Friday, August 04, 2006

Exciting Crunchy News

While I knew all along it could be done, I've had a lot of fun during the last two days playing with the newest, and possibly most exciting feature of "The application formerly known as Crunchy Frog", or simply "Crunchy". It is now possible, from within a Firefox windows, to click a button and launch an external Python script. (I should mention that the bulk of this latest feature was implemented by Johannes Woolard - I just had to make a few minor changes to get it working on Windows.)

I'll provide more details later, but here's the short story. You write an html document in which you insert the Python script you want to execute inside a <pre> element with some minor markup (<pre title="external copycode">); actually, you can have as many scripts you want on any given page. Crunchy processes the page, displays the Python scripts in colour (!) and makes a copy of each available for further editing inside a <textarea>. You can then just click on a button and the script is launched.

This means that Crunchy can really transform *any* Python tutorial into an interactive experience. Crunchy can load html pages from the web (not only local ones) and perform its magic ;-)

So far, I've launched Tkinter windows, wxPython apps, Pygame programs, a terminal with a Python interpreter and, the latest, a gnuplot window that ran the gnuplot demo. You can actually have a number of independent external apps going at the same time, allowing for some interesting experiments (edit the code in the <textarea> and launch the new version).

Stay tuned for more news soon, and the announcement of the next release.

7 comments:

Anonymous said...

sounds cool!!

Fuzzyman said...

A link to the project would be useful.

Does look *very* interesting.

André said...

There is a link in my previous post, both to the sourceforge site (for official releases) and to the svn repository. However, I chose not to include a link as the new features I describe are not fully implemented/documented yet in hte "public" version (not even in the svn repository).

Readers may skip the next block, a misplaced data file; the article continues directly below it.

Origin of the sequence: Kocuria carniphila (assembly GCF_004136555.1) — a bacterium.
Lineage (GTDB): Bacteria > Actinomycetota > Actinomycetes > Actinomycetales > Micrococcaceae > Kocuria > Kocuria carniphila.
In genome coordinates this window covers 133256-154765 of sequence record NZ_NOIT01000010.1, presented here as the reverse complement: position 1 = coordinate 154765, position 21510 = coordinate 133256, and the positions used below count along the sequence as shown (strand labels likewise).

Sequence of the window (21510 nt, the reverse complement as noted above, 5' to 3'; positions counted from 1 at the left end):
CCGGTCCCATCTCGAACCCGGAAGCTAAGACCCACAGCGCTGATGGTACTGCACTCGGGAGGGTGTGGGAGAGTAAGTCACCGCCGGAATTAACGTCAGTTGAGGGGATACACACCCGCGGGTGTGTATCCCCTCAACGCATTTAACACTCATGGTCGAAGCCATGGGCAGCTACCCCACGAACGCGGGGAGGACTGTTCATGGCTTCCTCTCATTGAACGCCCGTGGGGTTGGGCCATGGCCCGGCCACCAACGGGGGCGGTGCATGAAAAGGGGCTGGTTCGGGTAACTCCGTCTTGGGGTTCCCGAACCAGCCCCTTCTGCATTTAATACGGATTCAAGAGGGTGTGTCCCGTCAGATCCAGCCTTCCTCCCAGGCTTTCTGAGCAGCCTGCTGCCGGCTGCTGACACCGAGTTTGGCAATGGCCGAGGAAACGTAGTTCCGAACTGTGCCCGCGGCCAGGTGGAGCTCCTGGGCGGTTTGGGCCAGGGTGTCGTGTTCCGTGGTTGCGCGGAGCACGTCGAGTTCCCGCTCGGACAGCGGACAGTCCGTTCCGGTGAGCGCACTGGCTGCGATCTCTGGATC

Anonymous said...

> Crunchy can load html pages from the web (not only local ones) and perform its magic ;-)

Sounds dangerous!

André said...

I wrote:
> Crunchy can load html pages from the web (not only local ones) and perform its magic ;-)

Anonymous wrote:
Sounds dangerous!
----
You read a Python tutorial on line. You cut-and-paste the code and try it. Is it dangerous? What Crunchy does is no more, no less dangerous than this.

In a few minutes, I have adapted two "official" Python HOWTO tutorials, to include with Crunchy. The adapted version could replace, on their respective website, the original ones with no apparent change to the user loading them up in her favourite browser. However, loading them up via Crunchy, you could just execute the code by clicking a button or, in the case of examples that use the Python interpreter, type in the code in your browser window just below where the original appears, and see the result for yourself.

Anonymous said...

> You read a Python tutorial on line. You cut-and-paste the code and try it. Is it dangerous? What Crunchy does is no more, no less dangerous than this.

So, what is keeping a rogue webpage from executing any Python code from the onload event handler?
This code isn't running in a sandbox, is it?

André said...

anonymous said:

So, what is keeping a rogue webpage from executing any Python code from the onload event handler?
This code isn't running in a sandbox, is it?
======
No it isn't in a sandbox, and yes (with the current version), you are right that there is a potential problem.

The original design was premised on the idea that examples on the web would be loaded from "official sites", but not enough thought had been given. What will likely have to be done *for pages loaded remotely* is something like the following:
1. remove all "script" tags from the original page before it is passed to the browser; (only "script" tags added by crunchy would remain/be allowed);
2. *possibly* remove "src" attributes (which would mean that images would not be loaded); (this might not be needed with Firefox...)
3. otherwise, only retain "title" and "alt" as attributes, in addition to the styling attributes "class" and "id".

Then,
4. add in the local javascript links and css links;
5. display in the browser.

I may have to simply disable the loading remote tutorials for now, until I am more sure about the security :-(

Loading a tutorial locally should be done with the same caution as executing a local python script.

Thank you anonymous1 and anonymous2 (possibly the same person!) for raising this issue.